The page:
Dr. Frau : A Woman Doctor Among the Amish
by Grace H. Kaiser (Hardcover - September 1986)
available used from for $3.00 and up

reference: Dr. Frau, A Woman Doctor Among the Amish

Grace H. Kaiser

(and personal observations)

The Amish do not discuss sex, pregnancy or birthing with their children, even when the baby is born at home.

From Dr.Frau, a Woman Doctor Among the Amish, by Grace H. Kaiser

Excerpts from chapter 5, Naomi's birthing.

Quotes from the book are in " ". All else is my view from the reading.

So when Dr. Frau was pregnant and still treating her women patients, the fact of her pregnancy had to be kept a secret because the men would not approve.

"The July heat was intensified by Naomi's black long-sleeved dress, black cape, and apron." (Some Amish wear under dresses of other colors such as purple, deep blue, brown, dark rose.)

Air conditioning is not used by the Amish except in rare cases and only for medical reasons.

"Amish women do not sew special maternity dresses." p49

They make their dresses and aprons generous enough to keep letting the waistline's straight pins out as they expand. You see, in this male dominated society, the women actually must use straight pins to attach their clothing. They are very clever at it and the pins can't be seen but it makes getting dressed at 4 or 4:30 in the morning with only a gas lamp for light a bit difficult.


It is common practice to nurse a baby unless a woman can't because of illness, or no milk. "When an Amish mother nurses her baby she removes the straight pins from her dress, sticks them into her cape where they will not scratch the baby, and separates the dress beneath her cape, exposing her breast to the baby. It is a maneuver so discreet that few people in a busy room notice the feeding." p50

The Amish do not have phones in their homes. Some may have a shared phone in a booth outside their home used for business. Generally in an emergency an Amish man will use a neighbor's phone if the doctor should be called. Amish babies can be born at home or in a hospital. It is up to the mother with her husband's permission.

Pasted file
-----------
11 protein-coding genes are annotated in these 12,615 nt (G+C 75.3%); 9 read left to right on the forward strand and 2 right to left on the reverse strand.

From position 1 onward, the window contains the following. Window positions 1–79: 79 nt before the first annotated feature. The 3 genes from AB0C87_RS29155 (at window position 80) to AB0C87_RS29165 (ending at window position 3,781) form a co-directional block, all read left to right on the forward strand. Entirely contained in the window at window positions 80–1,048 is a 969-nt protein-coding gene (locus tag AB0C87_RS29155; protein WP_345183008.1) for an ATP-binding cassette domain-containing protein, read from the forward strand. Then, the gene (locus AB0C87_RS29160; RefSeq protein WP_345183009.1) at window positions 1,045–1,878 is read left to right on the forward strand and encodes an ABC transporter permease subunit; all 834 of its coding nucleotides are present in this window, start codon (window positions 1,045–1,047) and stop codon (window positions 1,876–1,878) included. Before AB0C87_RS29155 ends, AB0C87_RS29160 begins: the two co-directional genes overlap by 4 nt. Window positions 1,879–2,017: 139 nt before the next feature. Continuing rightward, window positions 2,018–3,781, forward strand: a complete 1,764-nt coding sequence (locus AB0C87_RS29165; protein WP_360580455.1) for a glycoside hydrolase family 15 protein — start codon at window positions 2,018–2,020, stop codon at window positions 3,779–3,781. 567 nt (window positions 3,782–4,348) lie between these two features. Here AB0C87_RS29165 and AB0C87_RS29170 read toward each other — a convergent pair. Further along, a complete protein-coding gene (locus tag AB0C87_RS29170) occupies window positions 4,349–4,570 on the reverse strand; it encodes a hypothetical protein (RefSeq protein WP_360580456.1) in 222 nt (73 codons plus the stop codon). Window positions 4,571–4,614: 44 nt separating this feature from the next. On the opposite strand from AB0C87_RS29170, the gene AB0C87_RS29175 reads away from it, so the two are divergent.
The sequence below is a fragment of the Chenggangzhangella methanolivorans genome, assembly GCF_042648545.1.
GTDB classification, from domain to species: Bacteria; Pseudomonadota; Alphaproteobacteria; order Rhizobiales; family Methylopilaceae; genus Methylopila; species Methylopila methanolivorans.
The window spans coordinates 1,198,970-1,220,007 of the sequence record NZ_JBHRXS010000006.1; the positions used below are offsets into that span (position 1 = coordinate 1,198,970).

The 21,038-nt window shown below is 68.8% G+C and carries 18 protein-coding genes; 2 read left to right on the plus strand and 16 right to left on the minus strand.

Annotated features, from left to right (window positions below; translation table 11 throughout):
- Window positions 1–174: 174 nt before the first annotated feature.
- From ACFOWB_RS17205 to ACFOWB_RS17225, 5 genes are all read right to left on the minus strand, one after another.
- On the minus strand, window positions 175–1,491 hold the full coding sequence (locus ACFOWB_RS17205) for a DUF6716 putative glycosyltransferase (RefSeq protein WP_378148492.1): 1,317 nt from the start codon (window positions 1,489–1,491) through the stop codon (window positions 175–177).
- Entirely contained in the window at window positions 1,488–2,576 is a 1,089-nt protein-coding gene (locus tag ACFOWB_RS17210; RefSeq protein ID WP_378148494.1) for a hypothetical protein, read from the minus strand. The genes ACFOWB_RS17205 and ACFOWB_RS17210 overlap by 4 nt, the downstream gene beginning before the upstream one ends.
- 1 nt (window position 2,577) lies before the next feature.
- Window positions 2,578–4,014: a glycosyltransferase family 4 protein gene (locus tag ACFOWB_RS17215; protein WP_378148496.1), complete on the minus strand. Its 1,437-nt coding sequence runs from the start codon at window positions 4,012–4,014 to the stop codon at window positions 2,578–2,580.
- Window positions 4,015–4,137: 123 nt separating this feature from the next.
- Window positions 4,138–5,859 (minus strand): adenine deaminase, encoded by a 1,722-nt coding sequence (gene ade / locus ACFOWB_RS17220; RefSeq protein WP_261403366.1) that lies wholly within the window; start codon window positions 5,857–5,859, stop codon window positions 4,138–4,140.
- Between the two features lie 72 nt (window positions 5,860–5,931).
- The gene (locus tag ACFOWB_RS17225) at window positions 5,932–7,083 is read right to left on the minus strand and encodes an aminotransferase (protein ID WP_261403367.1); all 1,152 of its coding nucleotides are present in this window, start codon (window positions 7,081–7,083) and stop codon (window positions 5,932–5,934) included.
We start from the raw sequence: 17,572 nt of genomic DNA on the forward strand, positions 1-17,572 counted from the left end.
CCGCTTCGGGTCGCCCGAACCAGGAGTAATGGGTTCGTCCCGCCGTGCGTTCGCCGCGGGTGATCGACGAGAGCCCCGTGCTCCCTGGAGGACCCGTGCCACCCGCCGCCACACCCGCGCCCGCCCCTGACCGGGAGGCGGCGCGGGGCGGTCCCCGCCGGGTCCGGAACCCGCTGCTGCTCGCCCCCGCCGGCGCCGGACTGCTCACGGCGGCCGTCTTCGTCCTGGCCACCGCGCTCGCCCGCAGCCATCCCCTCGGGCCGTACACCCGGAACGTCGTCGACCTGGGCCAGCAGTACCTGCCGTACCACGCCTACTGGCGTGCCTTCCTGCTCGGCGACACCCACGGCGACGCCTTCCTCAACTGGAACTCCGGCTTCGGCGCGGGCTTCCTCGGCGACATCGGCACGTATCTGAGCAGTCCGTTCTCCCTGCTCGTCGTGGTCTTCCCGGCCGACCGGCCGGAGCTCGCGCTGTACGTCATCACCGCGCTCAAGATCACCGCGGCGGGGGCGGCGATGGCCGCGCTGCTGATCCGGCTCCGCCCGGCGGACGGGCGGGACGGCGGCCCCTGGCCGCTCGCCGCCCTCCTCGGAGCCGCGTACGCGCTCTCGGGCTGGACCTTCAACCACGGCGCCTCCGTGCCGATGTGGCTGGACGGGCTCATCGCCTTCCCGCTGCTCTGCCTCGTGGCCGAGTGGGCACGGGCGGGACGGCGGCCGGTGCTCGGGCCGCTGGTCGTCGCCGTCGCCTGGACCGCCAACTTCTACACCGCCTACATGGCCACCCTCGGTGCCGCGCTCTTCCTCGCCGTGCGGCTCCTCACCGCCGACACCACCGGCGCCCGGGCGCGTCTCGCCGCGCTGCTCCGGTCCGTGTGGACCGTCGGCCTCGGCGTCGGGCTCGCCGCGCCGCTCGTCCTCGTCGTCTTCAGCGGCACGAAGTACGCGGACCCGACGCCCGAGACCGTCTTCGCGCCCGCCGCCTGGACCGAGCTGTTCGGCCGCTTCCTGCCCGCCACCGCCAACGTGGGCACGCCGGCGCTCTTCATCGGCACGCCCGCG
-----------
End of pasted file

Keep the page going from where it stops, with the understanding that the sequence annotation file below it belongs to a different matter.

"It is common policy for a mother, aunt, or any older married women act as "granny" during a delivery." p54

The older women gather linens, dress the baby and stay after the birth until a self-trained, unmarried Amish nurse arrives to help. These nurses earn their living traveling from one new mother to another acting as both a nurse and a surrogate parent to the other children in the household.

The woman delivers in her own bed. Today she might have Lamaze or other breathing exercises to ease her during the delivery, but at home there is no pain medication. Most, especially if this isn't their first baby, do not need sutures. If they do, the doctor might administer some pain medication.


Due to the fact there is a shrinking gene pool for the Amish, the incidences of mental retardation and Down's sydrone is higher than in other non Amish communities. Some families have more than one retarded child, but even these children are kept at home and taught to be useful.

p55 The genetics department of Johns Hopkins University has found the Amish, with their closed society and accurate family records, to make excellent genetic studies. The Universityhas helped the Amish community by establishing a system of reporting and recording congenital problems."


Why do so many tourists flock to Lancaster County to look at the Amish? That's what the hard working Amish would like to know. They are called the Plain People and wonder at the interest in them.

p99 "Enterprising business people had made Lancaster County one of the top tourist attractions in the nation. The Amish folk with their unusual dress, horse-drawn wagons, and neat farms were the core of their ventures."

"Glossy buses slid over narrow country roads. Their passengers clicked cameras at trim-rowed cemeteries, covered bridges, and gray carriages of Amish who hid their faces."



"The Amish are well aware of outsiders' interest in their homes and culture. Some kitchens are modern and convenient. " Some are old fashioned. Calendars are used to decorate walls with scenic pictures. Pictures of people are not allowed, nor are photographs.

The Amish have been using gas refrigerators for years.

For lighting they use coleman lanterns, kerosene and special gas powered lamps.

Heating is space heaters.

The windows are covered in green window shades, usually with no curtains.


The Amish may ride in a car, bus, or train. They may not own a car. They use horse drawn carriages which are built for transportation, not comfort. An Amish person who travels by air plane can be shunned or excommunicated.